Join the Pelican charity’s bid to improve the lives of those with ‘below the belt’ cancers on World Cancer Day this Saturday, February 4th.


Everybody can do their bit towards the global impact of cancer – whether it’s by making healthy lifestyle choices or getting worrying symptoms checked early. You could join forces with others to improve access to care, change perceptions or create healthier environments.

World Cancer Day 2017 is a chance to reflect on what we can all do and to take action to make a real difference to the fight against cancer.

The Basingstoke-based Pelican Cancer Foundation funds clinical research into advancing precision surgery in the treatment of bowel, liver, bladder and prostate cancers.

Since 2003, it has invested more than £2.5 million in research and trained around 13,000 clinicians on courses and workshops that cover the latest advances in cancer treatment, technology and surgery techniques.

This has led to great advances in clinical practice – the most prominent being the international adoption of Total Mesorectal Excision (TME) as the gold standard surgery for bowel cancer.

Another of the Pelican’s major achievements is the use of Focal Therapy for treating prostate cancer.

Recently a medical breakthrough was announced in the diagnosis of prostate cancer using MRI scans.

Pelican seed-funded Research Fellow Hashim Ahmed in the early days of the study, and this led to the breakthrough findings that the detection of aggressive tumours in the prostate almost doubled when using the advanced MRI method.

In addition to the vital on-going research funding for cancer specialists,  Pelican operates a national training programme into early stage bowel cancer, SPECC – Significant Polyp and Early Colorectal Cancer.

Free workshops are currently running for every multi-disciplinary bowel cancer team (MDT), including surgeons, radiologists and pathologists, in England, Scotland and Wales.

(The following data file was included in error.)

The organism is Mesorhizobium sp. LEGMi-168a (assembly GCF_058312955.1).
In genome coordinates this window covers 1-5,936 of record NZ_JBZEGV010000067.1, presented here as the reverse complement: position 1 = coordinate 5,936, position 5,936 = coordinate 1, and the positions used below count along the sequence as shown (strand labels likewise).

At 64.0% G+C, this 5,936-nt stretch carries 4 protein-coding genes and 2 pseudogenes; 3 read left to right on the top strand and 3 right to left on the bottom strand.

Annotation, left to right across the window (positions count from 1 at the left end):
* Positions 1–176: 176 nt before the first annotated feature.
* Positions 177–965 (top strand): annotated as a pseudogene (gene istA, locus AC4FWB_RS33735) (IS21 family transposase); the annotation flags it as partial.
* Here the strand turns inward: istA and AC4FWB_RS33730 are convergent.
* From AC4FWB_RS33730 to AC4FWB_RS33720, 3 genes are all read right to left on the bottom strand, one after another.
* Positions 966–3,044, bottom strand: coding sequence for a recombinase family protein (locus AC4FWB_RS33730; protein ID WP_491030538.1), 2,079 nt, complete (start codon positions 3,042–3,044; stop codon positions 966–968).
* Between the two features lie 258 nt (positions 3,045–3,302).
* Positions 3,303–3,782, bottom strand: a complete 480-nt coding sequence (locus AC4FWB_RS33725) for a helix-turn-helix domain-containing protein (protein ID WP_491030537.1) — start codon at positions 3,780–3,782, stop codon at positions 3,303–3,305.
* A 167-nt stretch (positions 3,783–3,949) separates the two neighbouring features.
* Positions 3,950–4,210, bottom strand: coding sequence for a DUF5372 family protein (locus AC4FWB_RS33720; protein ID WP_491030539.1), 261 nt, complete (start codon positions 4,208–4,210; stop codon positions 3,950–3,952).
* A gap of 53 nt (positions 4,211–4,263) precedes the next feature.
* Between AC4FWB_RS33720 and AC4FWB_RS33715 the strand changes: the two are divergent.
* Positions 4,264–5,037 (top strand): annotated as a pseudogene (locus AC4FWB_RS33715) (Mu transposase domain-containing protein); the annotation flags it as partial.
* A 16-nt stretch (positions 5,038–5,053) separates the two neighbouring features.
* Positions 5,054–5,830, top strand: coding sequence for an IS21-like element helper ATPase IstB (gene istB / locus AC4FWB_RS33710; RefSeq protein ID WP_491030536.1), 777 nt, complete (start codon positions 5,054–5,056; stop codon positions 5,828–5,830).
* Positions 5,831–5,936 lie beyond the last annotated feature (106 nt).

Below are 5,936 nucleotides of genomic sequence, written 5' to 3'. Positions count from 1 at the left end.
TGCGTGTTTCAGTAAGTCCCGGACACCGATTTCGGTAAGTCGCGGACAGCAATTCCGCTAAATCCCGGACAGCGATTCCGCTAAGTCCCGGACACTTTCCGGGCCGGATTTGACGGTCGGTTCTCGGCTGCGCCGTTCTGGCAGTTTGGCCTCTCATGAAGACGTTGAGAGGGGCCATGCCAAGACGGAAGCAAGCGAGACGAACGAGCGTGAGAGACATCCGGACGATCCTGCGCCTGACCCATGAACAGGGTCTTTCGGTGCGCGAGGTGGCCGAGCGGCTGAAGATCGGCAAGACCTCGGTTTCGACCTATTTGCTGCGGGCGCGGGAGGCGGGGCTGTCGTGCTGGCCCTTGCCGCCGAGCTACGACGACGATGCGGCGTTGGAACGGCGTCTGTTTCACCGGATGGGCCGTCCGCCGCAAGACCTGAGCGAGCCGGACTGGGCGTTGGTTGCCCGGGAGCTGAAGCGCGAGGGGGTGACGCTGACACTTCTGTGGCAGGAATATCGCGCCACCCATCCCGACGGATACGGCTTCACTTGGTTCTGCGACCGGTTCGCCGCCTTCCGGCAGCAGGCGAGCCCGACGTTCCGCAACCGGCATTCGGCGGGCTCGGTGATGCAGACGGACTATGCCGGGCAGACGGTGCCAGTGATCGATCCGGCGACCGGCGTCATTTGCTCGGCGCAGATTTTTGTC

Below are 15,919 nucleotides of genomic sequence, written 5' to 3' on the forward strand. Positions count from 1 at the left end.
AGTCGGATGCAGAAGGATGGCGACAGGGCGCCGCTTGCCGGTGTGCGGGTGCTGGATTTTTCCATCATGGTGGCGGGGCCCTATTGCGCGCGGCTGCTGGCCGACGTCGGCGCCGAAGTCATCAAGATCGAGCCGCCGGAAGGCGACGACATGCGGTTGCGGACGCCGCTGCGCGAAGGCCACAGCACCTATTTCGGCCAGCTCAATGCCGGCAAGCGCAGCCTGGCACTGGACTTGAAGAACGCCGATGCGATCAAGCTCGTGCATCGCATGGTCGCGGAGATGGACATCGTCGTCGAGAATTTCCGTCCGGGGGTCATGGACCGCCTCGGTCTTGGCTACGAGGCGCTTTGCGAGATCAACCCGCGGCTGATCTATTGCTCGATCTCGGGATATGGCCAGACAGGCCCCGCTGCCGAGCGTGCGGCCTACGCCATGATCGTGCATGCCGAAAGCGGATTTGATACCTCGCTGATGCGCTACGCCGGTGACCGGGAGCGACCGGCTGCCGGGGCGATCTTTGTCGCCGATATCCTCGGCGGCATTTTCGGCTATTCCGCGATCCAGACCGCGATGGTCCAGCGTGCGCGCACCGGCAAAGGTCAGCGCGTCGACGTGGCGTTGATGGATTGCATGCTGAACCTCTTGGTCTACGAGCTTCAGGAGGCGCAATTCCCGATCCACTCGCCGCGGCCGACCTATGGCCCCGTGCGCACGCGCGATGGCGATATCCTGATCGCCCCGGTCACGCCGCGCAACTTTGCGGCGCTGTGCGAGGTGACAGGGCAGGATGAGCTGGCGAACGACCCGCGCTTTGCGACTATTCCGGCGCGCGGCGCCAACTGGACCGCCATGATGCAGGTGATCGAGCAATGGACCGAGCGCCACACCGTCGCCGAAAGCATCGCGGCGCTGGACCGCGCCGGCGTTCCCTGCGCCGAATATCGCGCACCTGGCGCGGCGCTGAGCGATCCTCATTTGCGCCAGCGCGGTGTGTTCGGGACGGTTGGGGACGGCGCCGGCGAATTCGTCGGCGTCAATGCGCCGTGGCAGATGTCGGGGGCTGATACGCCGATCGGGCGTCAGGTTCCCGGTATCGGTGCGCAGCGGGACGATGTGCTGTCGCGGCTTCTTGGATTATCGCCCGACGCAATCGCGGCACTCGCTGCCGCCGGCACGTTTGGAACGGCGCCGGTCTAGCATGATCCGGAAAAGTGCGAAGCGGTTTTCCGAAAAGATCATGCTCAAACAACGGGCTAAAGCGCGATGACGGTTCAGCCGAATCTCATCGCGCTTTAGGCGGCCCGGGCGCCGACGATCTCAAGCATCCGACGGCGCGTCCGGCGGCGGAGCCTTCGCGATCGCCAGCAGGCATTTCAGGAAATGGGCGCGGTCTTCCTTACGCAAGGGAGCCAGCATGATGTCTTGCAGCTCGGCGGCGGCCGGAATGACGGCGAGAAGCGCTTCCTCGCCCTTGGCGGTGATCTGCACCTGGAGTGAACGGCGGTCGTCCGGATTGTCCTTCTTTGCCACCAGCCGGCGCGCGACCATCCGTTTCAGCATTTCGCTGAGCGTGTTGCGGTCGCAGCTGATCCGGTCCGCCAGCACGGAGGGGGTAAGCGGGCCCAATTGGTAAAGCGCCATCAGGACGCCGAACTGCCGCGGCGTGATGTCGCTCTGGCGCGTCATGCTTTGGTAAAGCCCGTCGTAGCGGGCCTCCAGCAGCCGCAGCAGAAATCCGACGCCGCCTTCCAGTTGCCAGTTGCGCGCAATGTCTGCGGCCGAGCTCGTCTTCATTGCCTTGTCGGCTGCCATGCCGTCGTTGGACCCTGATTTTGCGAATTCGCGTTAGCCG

SPECC aims to improve early diagnosis and management of the disease, sharing expertise and supporting patients, for example through the development of information leaflets by cancer specialist nurses.

The programme was launched in 2015 and has already sparked debate among cancer specialists and led to changes in clinical practice and the setting up of local leads. The best-performing NHS Trusts have already shown a reduction of five-year colorectal cancer rates by 13 per cent, compared with the national average, and the programme has been hailed a huge success.

It could potentially save the NHS £35million by diagnosing bowel cancers at an early stage, and keeping clinicians informed on decision-making and treatment, and potentially improve the lives of more than 6,200 patients a year.

Mr Brendan Moran, Consultant Colorectal Surgeon at HHFT Basingstoke, was the lead in setting up the SPECC programme and delivers many of the courses. One of the surgeons attending the Surrey workshop recently said it had inspired him to set up a SPECC MDT locally and streamline pathways of referral.  Another attendee described the workshop as “thought-provoking and useful.”

The Pelican Cancer Foundation will continue to deliver its workshops to a further 1000 clinicians this year. It is also developing a national training programme on advanced bowel cancer.

Find out more about the Pelican’s work this World Cancer Day and support us by visiting